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Thursday, August 25, 2005

Chicago Fed’s Michael Moskow Defends Further Rate Increases

This is unequivocal.  Michael Moskow, president of the Chicago Fed, believes further rate increases are necessary:

Fed's Moskow Sees More Inflation Risk, Higher Rates, Bloomberg:  The Federal Reserve must keep raising interest rates because the economy is growing near its full potential and inflation is at the high end of the acceptable range, Michael Moskow, president of the Chicago Fed, said in a speech. ''Core inflation is now at the upper end of the range that I feel is consistent with price stability,'' Moskow said ... ''Appropriate policy means that we continue to reduce accommodation and return to a neutral federal funds rate,'' ... Moskow didn't give an estimate of the neutral rate that would keep the economy growing without spurring inflation. … ''If we do not remove that accommodation, or raise rates, then you risk significantly higher inflation in the economy,'' he said … ''inflation this year and next is likely to come in at the high end'' of the Fed's forecast of 1.75 percent to 2 percent...

Moskow, 67, has been president of the Chicago Fed bank since 1994 and is a voting member of the Federal Open Market Committee this year. He has never dissented on a rate decision, joining Chairman Alan Greenspan in the majority on every vote. … ''The risk is higher than it was a year ago,'' he said. ''Because the economy is running nearer to potential, unfavorable cost developments are more likely to pass through to core inflation.'' … Moskow told reporters … that there is little evidence that the increase in oil prices is changing consumers' habits. ''So far the increases have not had a noticeable impact on demand,'' he said. ''Will it have a more significant impact in the future? I don't think anybody knows for sure. ...'' … He said he expects ''solid growth'' in consumer spending because ''employment gains have increased incomes, rising equity and home prices have boosted wealth, and currently households are not experiencing difficulty servicing their debt.'' … Along with inflation, Moskow said the risks to growth include rising oil prices, the large U.S. current account deficit and a possible decline in home prices.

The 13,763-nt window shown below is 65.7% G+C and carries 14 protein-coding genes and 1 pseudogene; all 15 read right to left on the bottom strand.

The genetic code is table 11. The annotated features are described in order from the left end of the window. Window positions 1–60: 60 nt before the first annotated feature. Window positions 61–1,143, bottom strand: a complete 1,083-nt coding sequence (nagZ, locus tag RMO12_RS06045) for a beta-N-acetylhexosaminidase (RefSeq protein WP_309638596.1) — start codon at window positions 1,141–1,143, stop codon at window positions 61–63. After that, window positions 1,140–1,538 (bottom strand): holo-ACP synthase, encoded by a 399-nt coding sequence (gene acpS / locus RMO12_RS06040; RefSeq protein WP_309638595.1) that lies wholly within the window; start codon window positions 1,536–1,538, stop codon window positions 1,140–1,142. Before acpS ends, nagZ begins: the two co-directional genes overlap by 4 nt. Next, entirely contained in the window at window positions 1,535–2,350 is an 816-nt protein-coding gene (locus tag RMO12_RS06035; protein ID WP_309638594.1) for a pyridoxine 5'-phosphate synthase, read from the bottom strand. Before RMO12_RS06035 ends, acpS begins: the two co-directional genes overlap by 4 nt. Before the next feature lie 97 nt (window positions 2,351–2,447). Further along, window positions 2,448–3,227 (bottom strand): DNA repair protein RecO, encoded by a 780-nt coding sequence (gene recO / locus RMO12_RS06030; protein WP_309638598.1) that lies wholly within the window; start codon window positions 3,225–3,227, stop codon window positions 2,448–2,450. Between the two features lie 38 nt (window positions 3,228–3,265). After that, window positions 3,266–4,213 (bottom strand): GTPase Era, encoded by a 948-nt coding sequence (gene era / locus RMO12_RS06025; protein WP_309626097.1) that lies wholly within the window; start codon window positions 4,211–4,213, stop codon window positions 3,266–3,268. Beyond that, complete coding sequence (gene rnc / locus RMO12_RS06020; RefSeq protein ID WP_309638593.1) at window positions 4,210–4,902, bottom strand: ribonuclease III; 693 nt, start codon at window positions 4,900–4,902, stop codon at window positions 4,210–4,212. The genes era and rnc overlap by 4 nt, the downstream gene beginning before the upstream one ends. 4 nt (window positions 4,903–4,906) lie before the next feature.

Moskow also said the economy has reached full employment ... ''While unemployment was lower in the late 1990s, at the Chicago Fed we think that given current economic circumstances, 5 percent is about as low as the unemployment rate can go on a sustained basis,'' he said. … ''Financial market data and surveys suggest that the private sector's long-run inflation expectations remain stable,'' he said. If higher oil prices or ''a string of higher inflation numbers'' threaten to increase inflation expectations, ''the Fed would need to respond accordingly in order to restore price stability,'' he said. ''Those of us who lived through the period of the late 60s, the 70s and even the early 80s remember how painful that was and how deleterious high rates of inflation are,'' Moskow said in response to a question from the audience. ''So it's very important, very important, that we keep inflation contained.''

    Posted by on Thursday, August 25, 2005 at 12:33 AM in Economics, Monetary Policy | Permalink  TrackBack (2)  Comments (7)

          

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